The visualisation of eye-tracking scanpaths: what can they tell us about how clinicians view electrocardiograms?
2016 IEEE Second Workshop on Eye Tracking and Visualization (ETVIS) (2016)
Baltimore, MD, USA
Oct. 23, 2016 to Oct. 23, 2016
Alan Davies , University of Manchester, Manchester UK
Markel Vigo , University of Manchester, Manchester UK
Simon Harper , University of Manchester, Manchester UK
Caroline Jay , University of Manchester, Manchester UK
This paper describes the use of the Levenshtein distance and nearest neighbour index to visualise and analyse differences in eye-tracking scanpaths applied to the field of electrocardiology. Data was obtained from clinicians as they interpreted 12-lead electrocardiograms (ECGs). The main aim of the work is provide methods of visualising the differences between multiple participants scanpaths simultaneously. Allowing us to answer questions such as, do clinicians fixate randomly on the ECG, or do they apply a systematic approach? Results indicate that practitioners have very different search strategies applied to the majority of stimuli. The distribution of fixations is not random and tends towards clustering with all stimuli. The differences between practitioners are likely to be the result of different training, clinical role and expertise.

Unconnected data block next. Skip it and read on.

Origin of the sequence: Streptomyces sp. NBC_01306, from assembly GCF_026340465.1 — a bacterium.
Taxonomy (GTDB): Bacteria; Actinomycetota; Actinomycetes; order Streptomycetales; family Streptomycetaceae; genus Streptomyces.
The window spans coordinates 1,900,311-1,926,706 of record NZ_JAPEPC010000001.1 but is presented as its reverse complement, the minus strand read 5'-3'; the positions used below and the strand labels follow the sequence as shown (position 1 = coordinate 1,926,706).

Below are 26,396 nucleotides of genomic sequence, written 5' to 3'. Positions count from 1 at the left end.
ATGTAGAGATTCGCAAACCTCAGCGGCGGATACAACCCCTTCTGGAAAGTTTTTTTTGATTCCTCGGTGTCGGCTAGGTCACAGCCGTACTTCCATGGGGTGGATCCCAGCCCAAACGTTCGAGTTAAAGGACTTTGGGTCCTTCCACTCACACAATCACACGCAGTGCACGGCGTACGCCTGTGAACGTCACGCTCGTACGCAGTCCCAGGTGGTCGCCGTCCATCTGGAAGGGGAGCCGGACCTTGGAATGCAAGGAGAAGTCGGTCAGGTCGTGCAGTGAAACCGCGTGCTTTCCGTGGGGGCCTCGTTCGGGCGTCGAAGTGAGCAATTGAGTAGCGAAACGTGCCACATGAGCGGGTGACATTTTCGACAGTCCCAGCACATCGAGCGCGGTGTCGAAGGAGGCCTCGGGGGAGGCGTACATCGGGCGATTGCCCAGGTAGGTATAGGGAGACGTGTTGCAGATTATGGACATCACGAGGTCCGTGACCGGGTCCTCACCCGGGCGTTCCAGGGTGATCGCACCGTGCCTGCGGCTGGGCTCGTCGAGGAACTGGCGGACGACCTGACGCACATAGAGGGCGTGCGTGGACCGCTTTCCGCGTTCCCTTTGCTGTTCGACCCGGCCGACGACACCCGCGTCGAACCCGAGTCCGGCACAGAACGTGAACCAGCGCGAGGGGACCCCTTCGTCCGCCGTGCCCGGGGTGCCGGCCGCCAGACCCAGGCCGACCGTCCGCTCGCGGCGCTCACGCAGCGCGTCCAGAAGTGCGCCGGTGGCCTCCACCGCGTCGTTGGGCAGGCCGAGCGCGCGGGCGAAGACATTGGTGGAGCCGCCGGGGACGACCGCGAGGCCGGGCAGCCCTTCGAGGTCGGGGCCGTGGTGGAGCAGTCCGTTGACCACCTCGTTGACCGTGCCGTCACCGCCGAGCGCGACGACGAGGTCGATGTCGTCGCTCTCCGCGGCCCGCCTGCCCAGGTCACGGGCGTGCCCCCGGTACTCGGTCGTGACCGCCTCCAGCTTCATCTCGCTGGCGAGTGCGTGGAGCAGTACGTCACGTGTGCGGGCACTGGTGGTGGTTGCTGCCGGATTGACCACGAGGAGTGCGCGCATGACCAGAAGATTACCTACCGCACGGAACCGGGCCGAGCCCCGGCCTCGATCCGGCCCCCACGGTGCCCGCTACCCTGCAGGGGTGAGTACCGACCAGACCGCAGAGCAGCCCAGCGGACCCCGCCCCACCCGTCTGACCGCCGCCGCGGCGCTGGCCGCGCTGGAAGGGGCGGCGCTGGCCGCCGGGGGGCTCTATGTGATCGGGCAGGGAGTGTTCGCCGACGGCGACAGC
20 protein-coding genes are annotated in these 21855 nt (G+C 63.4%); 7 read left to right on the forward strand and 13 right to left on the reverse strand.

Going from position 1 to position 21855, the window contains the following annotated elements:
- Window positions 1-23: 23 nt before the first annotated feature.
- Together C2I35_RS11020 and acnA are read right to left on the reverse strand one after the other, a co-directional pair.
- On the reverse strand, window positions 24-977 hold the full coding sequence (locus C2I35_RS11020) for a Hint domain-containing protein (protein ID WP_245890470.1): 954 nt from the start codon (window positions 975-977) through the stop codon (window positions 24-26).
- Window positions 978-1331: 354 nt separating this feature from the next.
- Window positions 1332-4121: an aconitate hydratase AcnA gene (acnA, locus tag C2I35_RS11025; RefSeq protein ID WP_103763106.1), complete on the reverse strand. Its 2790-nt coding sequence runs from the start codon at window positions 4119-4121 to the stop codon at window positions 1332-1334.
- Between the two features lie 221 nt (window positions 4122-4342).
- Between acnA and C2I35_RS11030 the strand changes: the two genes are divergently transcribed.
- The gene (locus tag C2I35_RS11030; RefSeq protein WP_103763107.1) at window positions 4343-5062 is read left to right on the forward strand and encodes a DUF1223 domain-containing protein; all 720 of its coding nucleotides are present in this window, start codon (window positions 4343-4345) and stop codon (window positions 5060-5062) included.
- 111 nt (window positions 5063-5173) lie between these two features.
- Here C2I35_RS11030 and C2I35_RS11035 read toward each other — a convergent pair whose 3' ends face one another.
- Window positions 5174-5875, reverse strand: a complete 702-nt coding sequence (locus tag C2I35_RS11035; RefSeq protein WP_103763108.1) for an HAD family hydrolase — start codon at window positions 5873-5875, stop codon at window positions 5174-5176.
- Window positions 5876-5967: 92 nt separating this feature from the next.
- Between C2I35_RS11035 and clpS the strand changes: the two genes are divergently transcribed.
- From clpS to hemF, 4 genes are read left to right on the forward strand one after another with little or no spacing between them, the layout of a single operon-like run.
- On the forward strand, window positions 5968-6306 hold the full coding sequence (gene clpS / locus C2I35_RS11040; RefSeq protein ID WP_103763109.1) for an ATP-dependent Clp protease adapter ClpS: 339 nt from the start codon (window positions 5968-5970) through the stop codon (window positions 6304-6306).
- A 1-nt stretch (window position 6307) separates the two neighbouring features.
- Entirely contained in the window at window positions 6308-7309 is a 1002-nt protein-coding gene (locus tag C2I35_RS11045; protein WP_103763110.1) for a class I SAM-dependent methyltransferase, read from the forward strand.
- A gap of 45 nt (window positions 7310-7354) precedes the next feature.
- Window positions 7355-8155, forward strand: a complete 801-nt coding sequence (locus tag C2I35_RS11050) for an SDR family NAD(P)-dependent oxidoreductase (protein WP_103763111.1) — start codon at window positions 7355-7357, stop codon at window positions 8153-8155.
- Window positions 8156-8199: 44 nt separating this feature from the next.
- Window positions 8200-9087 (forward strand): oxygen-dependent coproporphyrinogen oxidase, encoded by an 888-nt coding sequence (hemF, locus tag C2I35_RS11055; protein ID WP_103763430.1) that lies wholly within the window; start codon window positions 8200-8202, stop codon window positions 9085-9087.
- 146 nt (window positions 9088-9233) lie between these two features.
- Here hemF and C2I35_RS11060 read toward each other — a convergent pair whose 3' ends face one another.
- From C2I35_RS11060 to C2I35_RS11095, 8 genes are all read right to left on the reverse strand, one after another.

Electrocardiography, Visualization, Indexes, Medical diagnostic imaging, Medical services, Data visualization, Systematics
A. Davies, M. Vigo, S. Harper and C. Jay, "The visualisation of eye-tracking scanpaths: what can they tell us about how clinicians view electrocardiograms?," 2016 IEEE Second Workshop on Eye Tracking and Visualization (ETVIS), Baltimore, MD, USA, 2016, pp. 79-83.